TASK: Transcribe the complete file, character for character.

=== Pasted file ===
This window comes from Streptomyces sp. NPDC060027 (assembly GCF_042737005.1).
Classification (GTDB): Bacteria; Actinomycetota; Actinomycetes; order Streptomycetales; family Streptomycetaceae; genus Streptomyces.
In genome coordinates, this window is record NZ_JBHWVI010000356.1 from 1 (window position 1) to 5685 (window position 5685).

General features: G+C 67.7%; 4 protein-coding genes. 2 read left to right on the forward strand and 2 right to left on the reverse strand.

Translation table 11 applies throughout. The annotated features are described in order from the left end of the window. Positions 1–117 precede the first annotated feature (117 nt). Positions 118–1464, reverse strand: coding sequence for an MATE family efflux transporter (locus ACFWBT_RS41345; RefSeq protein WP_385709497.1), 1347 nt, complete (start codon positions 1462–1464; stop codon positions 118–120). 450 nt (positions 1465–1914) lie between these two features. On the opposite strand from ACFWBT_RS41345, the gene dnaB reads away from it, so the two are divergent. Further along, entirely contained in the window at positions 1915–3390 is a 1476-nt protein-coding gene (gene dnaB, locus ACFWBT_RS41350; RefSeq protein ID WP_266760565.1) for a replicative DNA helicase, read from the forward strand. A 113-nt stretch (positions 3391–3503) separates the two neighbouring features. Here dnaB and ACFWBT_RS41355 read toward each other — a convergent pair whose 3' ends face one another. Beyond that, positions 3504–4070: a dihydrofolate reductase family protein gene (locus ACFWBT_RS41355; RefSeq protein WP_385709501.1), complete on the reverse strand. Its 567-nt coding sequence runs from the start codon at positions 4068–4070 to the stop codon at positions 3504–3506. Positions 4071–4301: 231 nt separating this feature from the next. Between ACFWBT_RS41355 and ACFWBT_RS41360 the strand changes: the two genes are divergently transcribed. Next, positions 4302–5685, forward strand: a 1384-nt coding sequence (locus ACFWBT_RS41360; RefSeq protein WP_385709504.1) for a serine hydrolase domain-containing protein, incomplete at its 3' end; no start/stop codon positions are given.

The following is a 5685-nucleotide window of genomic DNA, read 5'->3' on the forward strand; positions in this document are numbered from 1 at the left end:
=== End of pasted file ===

This window comes from Streptomyces sp. NPDC060027 (assembly GCF_042737005.1).
Classification (GTDB): Bacteria; Actinomycetota; Actinomycetes; order Streptomycetales; family Streptomycetaceae; genus Streptomyces.
In genome coordinates, this window is record NZ_JBHWVI010000356.1 from 1 (window position 1) to 5685 (window position 5685).

General features: G+C 67.7%; 4 protein-coding genes. 2 read left to right on the forward strand and 2 right to left on the reverse strand.

Translation table 11 applies throughout. The annotated features are described in order from the left end of the window. Positions 1–117 precede the first annotated feature (117 nt). Positions 118–1464, reverse strand: coding sequence for an MATE family efflux transporter (locus ACFWBT_RS41345; RefSeq protein WP_385709497.1), 1347 nt, complete (start codon positions 1462–1464; stop codon positions 118–120). 450 nt (positions 1465–1914) lie between these two features. On the opposite strand from ACFWBT_RS41345, the gene dnaB reads away from it, so the two are divergent. Further along, entirely contained in the window at positions 1915–3390 is a 1476-nt protein-coding gene (gene dnaB, locus ACFWBT_RS41350; RefSeq protein ID WP_266760565.1) for a replicative DNA helicase, read from the forward strand. A 113-nt stretch (positions 3391–3503) separates the two neighbouring features. Here dnaB and ACFWBT_RS41355 read toward each other — a convergent pair whose 3' ends face one another. Beyond that, positions 3504–4070: a dihydrofolate reductase family protein gene (locus ACFWBT_RS41355; RefSeq protein WP_385709501.1), complete on the reverse strand. Its 567-nt coding sequence runs from the start codon at positions 4068–4070 to the stop codon at positions 3504–3506. Positions 4071–4301: 231 nt separating this feature from the next. Between ACFWBT_RS41355 and ACFWBT_RS41360 the strand changes: the two genes are divergently transcribed. Next, positions 4302–5685, forward strand: a 1384-nt coding sequence (locus ACFWBT_RS41360; RefSeq protein WP_385709504.1) for a serine hydrolase domain-containing protein, incomplete at its 3' end; no start/stop codon positions are given.

The following is a 5685-nucleotide window of genomic DNA, read 5'->3' on the forward strand; positions in this document are numbered from 1 at the left end: